books by Constance Curry
Mississippi Harmony: Memoirs of a Freedom Fighter
, Constance Curry
In 1963, Winson Hudson finally registered to vote in Leake County, Mississippi, when she interpreted part of the state constitution by saying, “It meant what it said and it said what it meant.” Her first attempt had been in 1937. A lifelong native of the rural, all-black community of Harmony, Winson has lived through some of the most racially oppressive periods in her state’s history--and has devoted her life to combatting discrimination. ...
Aaron Henry: The Fire Ever Burning (Margaret Walker Alexander Series in African American Studies)
, Constance Curry
University Press of Mississippi
Although Aaron Henry (1922-1997) was one of the nation's major grassroots fighters in the freedom movement on local, state, and national levels, his name has not yet been accorded its full recognition. This book reveals why Aaron Henry should be acknowledged, in the ranks of Fannie Lou Hamer and Medgar Evers, as a truly influential crusader. Long before many of his contemporaries, he was a civil rights activist, but he preferred to stay out of ...
A place to stand. (At the well: women & the movement).: An article from: The Other Side
The Other Side
This digital document is an article from The Other Side, published by The Other Side on January 1, 2003. The length of the article is 960 words. The page length shown above is based on a typical 300-word page. The article is delivered in HTML format and is available in your Amazon.com Digital Locker immediately after purchase. You can view it with any web browser. Citation Details Title: A place to stand. (At the well: women & the ...
“THE MOST IMPORTANT THING WE CAN GIVE OUR CHILDREN IS AN EDUCATION.” —Mae Bertha Carter In 1965, the Carters, an African American sharecropping family with thirteen children, took public officials at their word when they were offered “Freedom of Choice” to send their children to any school they wished, and so began their unforeseen struggle to desegregate the schools of Sunflower County, Mississippi. In this true account from the ...
The Wrong Side of Murder Creek: A White Southerner in the Freedom Movement
Even forty years after the movement, the transition from son and grandson of Klansmen to field secretary of SNCC seems quite a journey. In the early 1960s, when Bob Zellner's professors though he was crazy for even wanting to do research on civil rights, it was nothing short of remarkable. Now, in his long-awaited memoir, Zellner tells how one white Alabamian joined ranks with the black students who were sitting-in, marching, fighting, and ...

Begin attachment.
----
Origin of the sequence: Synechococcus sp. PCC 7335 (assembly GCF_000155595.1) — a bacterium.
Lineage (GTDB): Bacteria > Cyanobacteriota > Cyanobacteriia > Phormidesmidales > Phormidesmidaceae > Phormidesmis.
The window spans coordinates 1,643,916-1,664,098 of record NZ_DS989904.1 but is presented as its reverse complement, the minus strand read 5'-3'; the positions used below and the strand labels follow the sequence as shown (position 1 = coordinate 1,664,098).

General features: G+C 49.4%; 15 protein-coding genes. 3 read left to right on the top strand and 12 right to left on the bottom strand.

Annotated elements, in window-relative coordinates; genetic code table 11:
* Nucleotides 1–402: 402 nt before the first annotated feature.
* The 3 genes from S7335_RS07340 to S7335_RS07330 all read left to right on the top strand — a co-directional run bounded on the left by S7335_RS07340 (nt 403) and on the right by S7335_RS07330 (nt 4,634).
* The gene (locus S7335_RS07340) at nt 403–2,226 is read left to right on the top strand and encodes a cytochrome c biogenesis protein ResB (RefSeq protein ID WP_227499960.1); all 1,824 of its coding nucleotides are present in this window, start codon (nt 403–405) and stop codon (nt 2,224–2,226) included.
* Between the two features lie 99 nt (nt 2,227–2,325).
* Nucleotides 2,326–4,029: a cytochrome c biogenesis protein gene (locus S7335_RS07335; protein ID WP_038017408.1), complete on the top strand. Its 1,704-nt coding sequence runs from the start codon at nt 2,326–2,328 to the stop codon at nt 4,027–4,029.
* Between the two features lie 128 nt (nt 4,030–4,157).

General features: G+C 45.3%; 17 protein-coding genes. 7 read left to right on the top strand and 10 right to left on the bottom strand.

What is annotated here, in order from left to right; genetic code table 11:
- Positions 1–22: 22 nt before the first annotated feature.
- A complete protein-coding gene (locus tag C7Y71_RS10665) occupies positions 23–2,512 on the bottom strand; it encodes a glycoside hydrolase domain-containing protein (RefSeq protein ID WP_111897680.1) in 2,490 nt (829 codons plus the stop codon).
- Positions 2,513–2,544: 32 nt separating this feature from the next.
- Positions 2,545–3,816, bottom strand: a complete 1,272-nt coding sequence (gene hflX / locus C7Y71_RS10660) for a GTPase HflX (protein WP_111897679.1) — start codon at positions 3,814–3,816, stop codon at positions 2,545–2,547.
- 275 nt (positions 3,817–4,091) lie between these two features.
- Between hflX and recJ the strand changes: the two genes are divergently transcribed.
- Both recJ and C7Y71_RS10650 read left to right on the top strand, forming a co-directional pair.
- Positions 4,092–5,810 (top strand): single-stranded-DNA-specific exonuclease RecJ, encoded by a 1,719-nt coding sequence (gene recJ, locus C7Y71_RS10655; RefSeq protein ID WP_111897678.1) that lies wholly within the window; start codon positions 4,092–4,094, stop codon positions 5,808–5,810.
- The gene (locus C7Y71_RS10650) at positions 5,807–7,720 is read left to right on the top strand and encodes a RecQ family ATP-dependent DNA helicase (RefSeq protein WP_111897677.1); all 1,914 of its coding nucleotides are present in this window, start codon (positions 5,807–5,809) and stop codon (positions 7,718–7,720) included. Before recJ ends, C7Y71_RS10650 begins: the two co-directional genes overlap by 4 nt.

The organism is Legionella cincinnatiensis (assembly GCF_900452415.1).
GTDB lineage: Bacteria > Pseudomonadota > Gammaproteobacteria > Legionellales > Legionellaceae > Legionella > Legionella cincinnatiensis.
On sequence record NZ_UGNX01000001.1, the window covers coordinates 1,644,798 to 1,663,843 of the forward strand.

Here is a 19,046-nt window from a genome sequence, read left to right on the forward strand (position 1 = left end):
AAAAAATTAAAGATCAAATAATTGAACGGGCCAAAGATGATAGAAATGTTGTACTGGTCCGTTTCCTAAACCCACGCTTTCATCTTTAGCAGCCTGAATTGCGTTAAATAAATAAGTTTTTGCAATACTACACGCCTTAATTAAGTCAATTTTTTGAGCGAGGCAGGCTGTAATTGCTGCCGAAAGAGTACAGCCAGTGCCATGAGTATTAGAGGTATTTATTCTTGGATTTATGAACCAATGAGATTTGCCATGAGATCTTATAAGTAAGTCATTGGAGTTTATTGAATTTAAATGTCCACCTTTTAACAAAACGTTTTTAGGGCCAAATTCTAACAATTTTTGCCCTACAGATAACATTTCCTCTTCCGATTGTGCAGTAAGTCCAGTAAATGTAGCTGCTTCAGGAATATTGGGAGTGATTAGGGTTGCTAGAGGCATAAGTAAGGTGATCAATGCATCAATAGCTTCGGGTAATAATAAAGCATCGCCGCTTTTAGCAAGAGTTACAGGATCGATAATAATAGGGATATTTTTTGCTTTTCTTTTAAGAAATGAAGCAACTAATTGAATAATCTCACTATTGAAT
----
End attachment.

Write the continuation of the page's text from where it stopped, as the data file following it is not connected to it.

The Lost Years: Surviving a Mother and Daughter's Worst Nightmare
, Constance Curry
A child caught in the horror of alcohol and drug addition. A mother helplessly standing by unable to save her. The Lost Years is the real life story of just such a mother and child, each giving their first-hand accounts of the years lost to addiction and despair. Kristina, the second of four children, tells how she turns to alcohol for comfort when she is thirteen. She gives a brutally honest description of her descent into addiction, ...
Deep in Our Hearts: Nine White Women in the Freedom Movement
Joan C. Browning
University of Georgia Press
Deep in Our Hearts is an eloquent and powerful book that takes us into the lives of nine young women who came of age in the 1960s while committing themselves actively and passionately to the struggle for racial equality and justice. These compelling first-person accounts take us back to one of the most tumultuous periods in our nation’s history--to the early days of the Student Nonviolent Coordinating Committee (SNCC) and Students for a ...
The Lost Years: Surviving a Mother and Daughter's Worst Nightmare by Kristina Wandzilak, Constance Curry ...
Constance Curry Kristina Wandzilak
The Human Tradition in the Civil Rights Movement (The Human Tradition in America)
Rowman & Littlefield Publishers
The American civil rights movement represents one of the most remarkable social revolutions in all of world history. While no one would discount the significance of the leadership of Martin Luther King and others, we should also recognize that the fight could not have been waged without the countless foot soldiers in the trenches. As an important corrective to the traditional "great man" studies, these essays emphasize the importance ...
Silver Rights: The story of the Carter family's brave decision to send their children to an all-white school ...
This “sure-to-be-classic account of 1960s desegregation” (Los Angeles Times) tells the inspiring story of the Carters, black Mississippi sharecroppers who sent their children to integrate an all-white school system. “Silver Rights is pure gold!” (Julian Bond). Introduction by Marian Wright Edelman.
The Intolerable Burden (Video Tape: 56 Minutes, Color) (VHS)
First Fun/Icarus Films
Video Tape; won several national awards; 2003. From Back cover: In the autumn of 1965, sharecroppers Mae Bertha and Matthew Carter enrolled the youngest eight of their thirteen children in the public schools of Drew, Mississippi. Their decision to send the children to the formerly all white schools was in response to a "freedom of choice" plan. The plan was designed by the Drew school board to place the district in compliance with the provisions ...
[ [ [ Silver Rights[ SILVER RIGHTS ] By Curry, Constance ( Author )Oct-10-1996 Paperback
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